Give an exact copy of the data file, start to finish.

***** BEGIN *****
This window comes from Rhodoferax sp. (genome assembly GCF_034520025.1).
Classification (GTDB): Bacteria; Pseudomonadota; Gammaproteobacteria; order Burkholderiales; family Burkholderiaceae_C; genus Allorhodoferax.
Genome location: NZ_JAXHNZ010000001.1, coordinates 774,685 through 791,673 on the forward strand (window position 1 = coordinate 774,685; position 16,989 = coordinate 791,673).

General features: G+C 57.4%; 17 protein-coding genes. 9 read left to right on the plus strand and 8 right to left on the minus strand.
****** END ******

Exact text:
This window comes from Rhodoferax sp. (genome assembly GCF_034520025.1).
Classification (GTDB): Bacteria; Pseudomonadota; Gammaproteobacteria; order Burkholderiales; family Burkholderiaceae_C; genus Allorhodoferax.
Genome location: NZ_JAXHNZ010000001.1, coordinates 774,685 through 791,673 on the forward strand (window position 1 = coordinate 774,685; position 16,989 = coordinate 791,673).

General features: G+C 57.4%; 17 protein-coding genes. 9 read left to right on the plus strand and 8 right to left on the minus strand.